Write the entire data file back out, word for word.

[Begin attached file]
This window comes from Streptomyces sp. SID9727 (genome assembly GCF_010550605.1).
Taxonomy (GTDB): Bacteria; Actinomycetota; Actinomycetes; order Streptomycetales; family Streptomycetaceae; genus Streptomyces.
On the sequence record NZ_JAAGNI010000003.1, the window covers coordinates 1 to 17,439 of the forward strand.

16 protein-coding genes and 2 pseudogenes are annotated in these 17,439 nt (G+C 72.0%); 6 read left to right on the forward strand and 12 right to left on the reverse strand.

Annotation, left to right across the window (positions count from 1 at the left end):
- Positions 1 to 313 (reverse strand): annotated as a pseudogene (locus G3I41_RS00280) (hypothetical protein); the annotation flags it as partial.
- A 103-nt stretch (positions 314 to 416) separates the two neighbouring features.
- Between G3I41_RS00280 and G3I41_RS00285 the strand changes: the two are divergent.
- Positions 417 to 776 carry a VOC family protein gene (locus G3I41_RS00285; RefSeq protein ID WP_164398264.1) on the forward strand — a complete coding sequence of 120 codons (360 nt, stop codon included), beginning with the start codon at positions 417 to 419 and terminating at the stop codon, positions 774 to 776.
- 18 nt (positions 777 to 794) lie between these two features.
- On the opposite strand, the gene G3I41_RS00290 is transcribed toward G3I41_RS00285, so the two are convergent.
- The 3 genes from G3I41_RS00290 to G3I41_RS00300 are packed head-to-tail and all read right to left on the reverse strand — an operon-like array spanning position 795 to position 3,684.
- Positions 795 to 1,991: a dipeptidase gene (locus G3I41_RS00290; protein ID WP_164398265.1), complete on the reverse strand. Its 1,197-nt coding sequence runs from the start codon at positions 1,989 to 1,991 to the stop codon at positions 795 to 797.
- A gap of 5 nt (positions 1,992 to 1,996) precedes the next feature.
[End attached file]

This window comes from Streptomyces sp. SID9727 (genome assembly GCF_010550605.1).
Taxonomy (GTDB): Bacteria; Actinomycetota; Actinomycetes; order Streptomycetales; family Streptomycetaceae; genus Streptomyces.
On the sequence record NZ_JAAGNI010000003.1, the window covers coordinates 1 to 17,439 of the forward strand.

16 protein-coding genes and 2 pseudogenes are annotated in these 17,439 nt (G+C 72.0%); 6 read left to right on the forward strand and 12 right to left on the reverse strand.

Annotation, left to right across the window (positions count from 1 at the left end):
- Positions 1 to 313 (reverse strand): annotated as a pseudogene (locus G3I41_RS00280) (hypothetical protein); the annotation flags it as partial.
- A 103-nt stretch (positions 314 to 416) separates the two neighbouring features.
- Between G3I41_RS00280 and G3I41_RS00285 the strand changes: the two are divergent.
- Positions 417 to 776 carry a VOC family protein gene (locus G3I41_RS00285; RefSeq protein ID WP_164398264.1) on the forward strand — a complete coding sequence of 120 codons (360 nt, stop codon included), beginning with the start codon at positions 417 to 419 and terminating at the stop codon, positions 774 to 776.
- 18 nt (positions 777 to 794) lie between these two features.
- On the opposite strand, the gene G3I41_RS00290 is transcribed toward G3I41_RS00285, so the two are convergent.
- The 3 genes from G3I41_RS00290 to G3I41_RS00300 are packed head-to-tail and all read right to left on the reverse strand — an operon-like array spanning position 795 to position 3,684.
- Positions 795 to 1,991: a dipeptidase gene (locus G3I41_RS00290; protein ID WP_164398265.1), complete on the reverse strand. Its 1,197-nt coding sequence runs from the start codon at positions 1,989 to 1,991 to the stop codon at positions 795 to 797.
- A gap of 5 nt (positions 1,992 to 1,996) precedes the next feature.